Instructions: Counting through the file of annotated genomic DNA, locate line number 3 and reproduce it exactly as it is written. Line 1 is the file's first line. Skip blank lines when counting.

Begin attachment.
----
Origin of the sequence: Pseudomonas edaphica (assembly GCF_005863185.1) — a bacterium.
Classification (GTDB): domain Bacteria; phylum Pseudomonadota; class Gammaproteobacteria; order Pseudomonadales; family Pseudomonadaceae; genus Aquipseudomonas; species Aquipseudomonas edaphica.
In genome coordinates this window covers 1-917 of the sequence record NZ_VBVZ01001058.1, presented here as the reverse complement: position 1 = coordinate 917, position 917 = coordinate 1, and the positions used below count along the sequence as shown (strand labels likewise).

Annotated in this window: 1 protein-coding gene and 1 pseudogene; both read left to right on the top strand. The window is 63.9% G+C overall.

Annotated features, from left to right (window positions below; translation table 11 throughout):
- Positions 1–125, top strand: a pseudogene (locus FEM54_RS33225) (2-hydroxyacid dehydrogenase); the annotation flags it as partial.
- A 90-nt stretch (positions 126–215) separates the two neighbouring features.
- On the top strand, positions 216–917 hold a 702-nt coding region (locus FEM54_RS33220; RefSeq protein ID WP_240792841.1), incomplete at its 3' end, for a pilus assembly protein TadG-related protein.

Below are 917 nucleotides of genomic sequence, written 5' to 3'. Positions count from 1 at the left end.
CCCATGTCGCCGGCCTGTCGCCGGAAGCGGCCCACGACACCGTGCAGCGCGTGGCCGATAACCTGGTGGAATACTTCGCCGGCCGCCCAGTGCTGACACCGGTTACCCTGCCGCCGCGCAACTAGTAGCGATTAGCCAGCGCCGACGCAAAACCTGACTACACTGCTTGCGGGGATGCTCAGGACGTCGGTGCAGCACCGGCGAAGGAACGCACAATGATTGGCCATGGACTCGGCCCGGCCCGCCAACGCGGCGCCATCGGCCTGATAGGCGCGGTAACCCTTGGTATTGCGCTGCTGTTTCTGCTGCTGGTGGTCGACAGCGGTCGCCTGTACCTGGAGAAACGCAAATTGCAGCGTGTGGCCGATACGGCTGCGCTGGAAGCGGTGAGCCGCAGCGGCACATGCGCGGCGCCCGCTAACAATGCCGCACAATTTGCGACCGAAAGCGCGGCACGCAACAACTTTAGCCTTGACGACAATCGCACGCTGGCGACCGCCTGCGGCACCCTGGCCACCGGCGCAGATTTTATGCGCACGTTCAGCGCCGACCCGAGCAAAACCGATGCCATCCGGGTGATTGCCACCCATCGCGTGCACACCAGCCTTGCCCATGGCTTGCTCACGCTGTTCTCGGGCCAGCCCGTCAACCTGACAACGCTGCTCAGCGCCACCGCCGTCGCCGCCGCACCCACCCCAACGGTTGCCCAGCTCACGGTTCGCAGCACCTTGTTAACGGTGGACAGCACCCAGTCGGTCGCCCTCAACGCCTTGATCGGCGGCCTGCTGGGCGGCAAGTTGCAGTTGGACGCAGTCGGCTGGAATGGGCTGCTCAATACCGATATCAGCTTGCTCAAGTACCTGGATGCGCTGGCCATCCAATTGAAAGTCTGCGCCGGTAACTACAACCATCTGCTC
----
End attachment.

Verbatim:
In genome coordinates this window covers 1-917 of the sequence record NZ_VBVZ01001058.1, presented here as the reverse complement: position 1 = coordinate 917, position 917 = coordinate 1, and the positions used below count along the sequence as shown (strand labels likewise).